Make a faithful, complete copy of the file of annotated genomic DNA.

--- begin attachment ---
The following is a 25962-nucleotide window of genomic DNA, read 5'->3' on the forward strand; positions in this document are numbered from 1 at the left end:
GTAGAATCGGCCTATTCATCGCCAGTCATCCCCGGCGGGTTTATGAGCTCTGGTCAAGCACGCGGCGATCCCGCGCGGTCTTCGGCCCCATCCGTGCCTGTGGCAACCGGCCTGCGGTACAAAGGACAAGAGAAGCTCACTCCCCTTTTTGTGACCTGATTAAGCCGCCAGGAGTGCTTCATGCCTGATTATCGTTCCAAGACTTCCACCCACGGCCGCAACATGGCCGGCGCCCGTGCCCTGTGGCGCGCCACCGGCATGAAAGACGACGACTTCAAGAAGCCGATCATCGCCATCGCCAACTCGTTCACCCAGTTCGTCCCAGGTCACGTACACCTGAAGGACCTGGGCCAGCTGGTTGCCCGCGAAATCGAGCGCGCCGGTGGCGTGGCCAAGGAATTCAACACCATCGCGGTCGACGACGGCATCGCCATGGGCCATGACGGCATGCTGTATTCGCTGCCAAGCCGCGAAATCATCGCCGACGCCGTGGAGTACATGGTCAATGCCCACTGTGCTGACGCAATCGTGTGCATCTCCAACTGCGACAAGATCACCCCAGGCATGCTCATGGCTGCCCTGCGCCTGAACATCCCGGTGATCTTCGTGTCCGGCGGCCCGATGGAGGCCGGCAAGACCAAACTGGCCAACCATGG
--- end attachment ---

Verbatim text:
The following is a 25962-nucleotide window of genomic DNA, read 5'->3' on the forward strand; positions in this document are numbered from 1 at the left end:
GTAGAATCGGCCTATTCATCGCCAGTCATCCCCGGCGGGTTTATGAGCTCTGGTCAAGCACGCGGCGATCCCGCGCGGTCTTCGGCCCCATCCGTGCCTGTGGCAACCGGCCTGCGGTACAAAGGACAAGAGAAGCTCACTCCCCTTTTTGTGACCTGATTAAGCCGCCAGGAGTGCTTCATGCCTGATTATCGTTCCAAGACTTCCACCCACGGCCGCAACATGGCCGGCGCCCGTGCCCTGTGGCGCGCCACCGGCATGAAAGACGACGACTTCAAGAAGCCGATCATCGCCATCGCCAACTCGTTCACCCAGTTCGTCCCAGGTCACGTACACCTGAAGGACCTGGGCCAGCTGGTTGCCCGCGAAATCGAGCGCGCCGGTGGCGTGGCCAAGGAATTCAACACCATCGCGGTCGACGACGGCATCGCCATGGGCCATGACGGCATGCTGTATTCGCTGCCAAGCCGCGAAATCATCGCCGACGCCGTGGAGTACATGGTCAATGCCCACTGTGCTGACGCAATCGTGTGCATCTCCAACTGCGACAAGATCACCCCAGGCATGCTCATGGCTGCCCTGCGCCTGAACATCCCGGTGATCTTCGTGTCCGGCGGCCCGATGGAGGCCGGCAAGACCAAACTGGCCAACCATGG